Parking problems continue to plague students on and off campus

Manny D. Araujo

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Despite innovative attempts by Associated Students (AS) to assist students in finding parking in and around campus, those who drive to CSUN must still rely on mostly conventional methods.

Among one of these innovations is a mobile app, which would have allowed students to check the exact numbers of spots available in campus parking structures at any given time.

The app was scheduled for release last fall, but has yet to be unveiled or presented to university administrators for funding.

Max Aram, a graduate student, and a small team of his peers, are still working on the app’s development and have had sensors installed in spaces to count the number of cars in the B5 parking lot.

David Crandall, AS general manager, said although the app is still a work in progress, developers must work out the bugs before it is presented to William Watkins, vice president for student affairs, who will decide on whether or not the program should receive funding.

Until the meeting by Watkins is called, AS does not have any other proposals or upcoming referrals to help improve the parking situation on campus, Ramirez said.

Associated Students has also attempted to change the one-hour parking zones on Zelzah Street to two-hour parking zones with little success.

Michelle Ramirez, AS senator and creator of the referral to extend the one-hour parking spots on Zelzah Street said his organization has tabled the proposal indefinitely.

“It would have only produced 20 to 25 parking spaces and would have been very detrimental to our community relationship,” Ramirez said. “We had been working on this proposal for a while … but the L.A City (Department of Transportation) was just not OK with it.”

According to CSUN Department of Police Services, and Parking and Transportation Services, however, the parking situation on campus has steadily improved over the years, especially when it comes to the price of parking permits.

Capt. Alfredo Fernandez of CSUN PD said although CSUN has seen a heavy influx of students in the past few years (this semester alone, almost 40,000 students are enrolled CSUN), the department has been able to keep the rates for parking stickers, and the number of available parking spots on campus, steady.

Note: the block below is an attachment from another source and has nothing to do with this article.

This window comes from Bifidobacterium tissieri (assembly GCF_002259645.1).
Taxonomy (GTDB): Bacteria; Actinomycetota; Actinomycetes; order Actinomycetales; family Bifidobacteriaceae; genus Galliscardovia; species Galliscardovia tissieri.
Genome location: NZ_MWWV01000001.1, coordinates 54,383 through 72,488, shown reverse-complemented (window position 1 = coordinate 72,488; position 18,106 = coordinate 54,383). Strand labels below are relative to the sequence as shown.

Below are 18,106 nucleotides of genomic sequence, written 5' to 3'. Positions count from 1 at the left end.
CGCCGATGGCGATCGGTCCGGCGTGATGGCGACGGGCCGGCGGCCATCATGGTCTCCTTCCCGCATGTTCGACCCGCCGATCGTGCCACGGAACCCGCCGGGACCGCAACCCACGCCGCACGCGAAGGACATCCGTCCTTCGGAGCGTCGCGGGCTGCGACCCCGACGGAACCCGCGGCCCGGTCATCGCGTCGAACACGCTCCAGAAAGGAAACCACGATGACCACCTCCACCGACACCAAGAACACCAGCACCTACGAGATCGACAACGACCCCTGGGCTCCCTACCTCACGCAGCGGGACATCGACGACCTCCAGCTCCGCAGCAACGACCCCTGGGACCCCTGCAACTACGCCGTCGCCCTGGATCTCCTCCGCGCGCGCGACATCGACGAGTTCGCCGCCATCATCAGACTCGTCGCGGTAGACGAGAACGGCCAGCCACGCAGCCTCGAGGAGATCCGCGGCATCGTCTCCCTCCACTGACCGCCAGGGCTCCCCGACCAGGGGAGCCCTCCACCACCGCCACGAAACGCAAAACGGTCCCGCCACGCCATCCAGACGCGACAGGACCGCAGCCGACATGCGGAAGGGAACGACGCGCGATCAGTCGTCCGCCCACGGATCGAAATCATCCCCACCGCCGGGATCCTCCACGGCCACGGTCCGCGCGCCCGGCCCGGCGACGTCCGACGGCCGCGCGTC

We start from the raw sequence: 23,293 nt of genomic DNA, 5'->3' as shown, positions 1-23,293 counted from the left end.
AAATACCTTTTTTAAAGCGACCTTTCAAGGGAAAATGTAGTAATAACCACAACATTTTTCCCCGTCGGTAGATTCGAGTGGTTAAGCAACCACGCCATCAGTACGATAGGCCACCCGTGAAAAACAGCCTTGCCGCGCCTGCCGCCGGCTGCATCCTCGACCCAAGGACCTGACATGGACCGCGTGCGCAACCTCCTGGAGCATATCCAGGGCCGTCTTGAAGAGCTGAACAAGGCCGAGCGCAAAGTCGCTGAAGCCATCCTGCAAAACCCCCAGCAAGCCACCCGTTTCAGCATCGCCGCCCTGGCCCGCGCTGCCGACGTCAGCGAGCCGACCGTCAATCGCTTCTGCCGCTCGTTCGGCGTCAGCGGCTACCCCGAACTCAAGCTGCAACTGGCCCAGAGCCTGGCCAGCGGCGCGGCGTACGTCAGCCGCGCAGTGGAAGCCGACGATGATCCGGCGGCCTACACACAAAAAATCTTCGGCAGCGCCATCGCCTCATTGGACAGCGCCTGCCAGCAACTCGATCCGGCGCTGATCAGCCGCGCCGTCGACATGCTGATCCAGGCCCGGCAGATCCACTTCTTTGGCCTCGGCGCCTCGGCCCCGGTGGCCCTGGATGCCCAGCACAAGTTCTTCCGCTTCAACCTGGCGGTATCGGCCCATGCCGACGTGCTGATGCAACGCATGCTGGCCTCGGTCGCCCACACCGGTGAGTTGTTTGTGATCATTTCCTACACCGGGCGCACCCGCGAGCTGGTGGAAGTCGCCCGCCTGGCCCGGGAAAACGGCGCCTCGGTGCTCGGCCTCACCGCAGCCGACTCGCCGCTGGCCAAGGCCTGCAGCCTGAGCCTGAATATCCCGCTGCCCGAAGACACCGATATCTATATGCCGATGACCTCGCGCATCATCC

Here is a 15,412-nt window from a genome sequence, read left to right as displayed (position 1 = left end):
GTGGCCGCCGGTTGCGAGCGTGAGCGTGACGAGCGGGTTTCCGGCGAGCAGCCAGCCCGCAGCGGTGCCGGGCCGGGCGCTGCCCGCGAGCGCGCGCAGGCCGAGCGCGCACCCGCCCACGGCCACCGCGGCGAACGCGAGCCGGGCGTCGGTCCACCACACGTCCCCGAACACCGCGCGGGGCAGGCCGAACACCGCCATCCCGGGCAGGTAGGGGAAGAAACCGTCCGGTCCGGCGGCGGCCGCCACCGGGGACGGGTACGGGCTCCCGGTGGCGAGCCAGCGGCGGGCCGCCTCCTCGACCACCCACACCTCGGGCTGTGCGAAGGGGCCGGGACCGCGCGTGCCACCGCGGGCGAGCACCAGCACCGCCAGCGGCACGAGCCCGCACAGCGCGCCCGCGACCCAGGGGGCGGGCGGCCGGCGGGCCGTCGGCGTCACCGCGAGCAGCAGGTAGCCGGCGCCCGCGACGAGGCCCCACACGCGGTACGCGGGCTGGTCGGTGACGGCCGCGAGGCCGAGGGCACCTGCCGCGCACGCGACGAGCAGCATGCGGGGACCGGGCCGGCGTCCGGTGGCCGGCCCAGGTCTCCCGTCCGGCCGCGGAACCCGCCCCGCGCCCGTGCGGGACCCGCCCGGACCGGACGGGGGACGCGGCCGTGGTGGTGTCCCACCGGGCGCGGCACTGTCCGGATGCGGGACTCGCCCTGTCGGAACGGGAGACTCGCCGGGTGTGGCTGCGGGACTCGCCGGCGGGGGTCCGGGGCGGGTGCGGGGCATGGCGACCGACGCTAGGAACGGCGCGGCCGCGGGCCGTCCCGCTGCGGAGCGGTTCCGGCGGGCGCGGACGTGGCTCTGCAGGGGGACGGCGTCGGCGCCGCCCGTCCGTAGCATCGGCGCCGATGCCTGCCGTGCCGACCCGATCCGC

Larry Isrow, CSUN parking manager, said of the 12,043 parking spaces available, about 15 to 20 percent of those spaces are available at any given time.

“Having that amount of space doesn’t mean having that amount of space next to your class,” Fernandez said. “Not everybody gets to park next to the doorstep.”

And while there are no plans to alter the parking climate of CSUN, like building a new structure as imagined by CSUN’s Envision 2035 blueprint for the future, there are already methods in effect that can alleviate some of the stresses associated with finding parking on campus.

Isrow said he recommends students use the F10 parking lot if they are having trouble finding parking on the south campus.

There, Isrow and Fernandez said, parking spots can be found almost immediately. The F10 lot also has a shuttle which takes students to the middle of campus in about seven or eight minutes.

“[F10] is an under-utilized lot,” said Isrow. “I think students look at it like it’s too far and they don’t want to take the shuttle. But, in actuality, people can go straightaway and park there, because that lot doesn’t fill up, and hop on the shuttle that runs down to the middle of campus.”

F10 can also be accessed for cheaper ($250 for fall and spring for a permit valid in F10, versus $360 for fall and spring for a permit valid in all lots) than the rest of the structures on campus, although the caveat is that they can only utilize that specific lot throughout the semester.

Fernandez says that F10 is an example of the infrastructure already in place that can improve the parking environment of CSUN.

He said the lot is regularly patrolled by CSUN PD and has other benefits that makes the lot both a more cost efficient way of parking and a more timely way of getting to class.

“The nice thing about those shuttles is that they are air conditioned in the summer and in the winter they are dry and warm and it’s a nice alternative over taking 20 to 30 minutes to find your perfect spot,” Fernandez said. “If the shuttle gets too full they will even add a second one and at peak hours have two shuttles running.”

The F10 solution to parking is one of the more recent recommendations to students from CSUN officials. Since the failure of the parking time extensions on Zelzah Avenue, AS has not had any new ideas related to parking other than awaiting the completion of the parking app.

Ramirez said the idea for extending the time limits for parking on the streets off campus was an idea that they thought of recently.

“We were frustrated with it and I brought up that class is an hour and 15 minutes, so the hour parking doesn’t do much for students; but it turned out that the street parking isn’t for us, it’s for the [surrounding community],” Ramirez said.

She said although they do not have any new ideas, they still want to hear from CSUN students and get their input as to what can be done to improve the parking situation on campus.

“We encourage students to come to our committee meetings and talk about their ideas relating to the different parking spots … so we can hear their ideas and work from there,” Ramirez said.